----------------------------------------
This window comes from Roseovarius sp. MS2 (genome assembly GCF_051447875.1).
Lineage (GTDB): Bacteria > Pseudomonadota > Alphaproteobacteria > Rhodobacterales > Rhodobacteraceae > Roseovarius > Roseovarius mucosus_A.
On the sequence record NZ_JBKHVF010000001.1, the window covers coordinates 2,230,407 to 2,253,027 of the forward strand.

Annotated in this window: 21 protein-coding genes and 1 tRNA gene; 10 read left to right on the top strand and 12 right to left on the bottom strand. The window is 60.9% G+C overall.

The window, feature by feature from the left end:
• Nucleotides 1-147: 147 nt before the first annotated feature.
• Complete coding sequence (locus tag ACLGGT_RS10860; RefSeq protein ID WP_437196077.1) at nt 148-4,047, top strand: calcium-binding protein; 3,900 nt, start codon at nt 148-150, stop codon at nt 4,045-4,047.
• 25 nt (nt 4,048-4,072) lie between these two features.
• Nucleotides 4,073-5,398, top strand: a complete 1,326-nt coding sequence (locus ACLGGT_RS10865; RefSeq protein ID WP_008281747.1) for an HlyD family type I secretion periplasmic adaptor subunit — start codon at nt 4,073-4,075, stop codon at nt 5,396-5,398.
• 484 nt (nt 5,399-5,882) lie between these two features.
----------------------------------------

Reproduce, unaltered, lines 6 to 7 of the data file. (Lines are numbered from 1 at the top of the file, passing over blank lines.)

• Nucleotides 1-147: 147 nt before the first annotated feature.
• Complete coding sequence (locus tag ACLGGT_RS10860; RefSeq protein ID WP_437196077.1) at nt 148-4,047, top strand: calcium-binding protein; 3,900 nt, start codon at nt 148-150, stop codon at nt 4,045-4,047.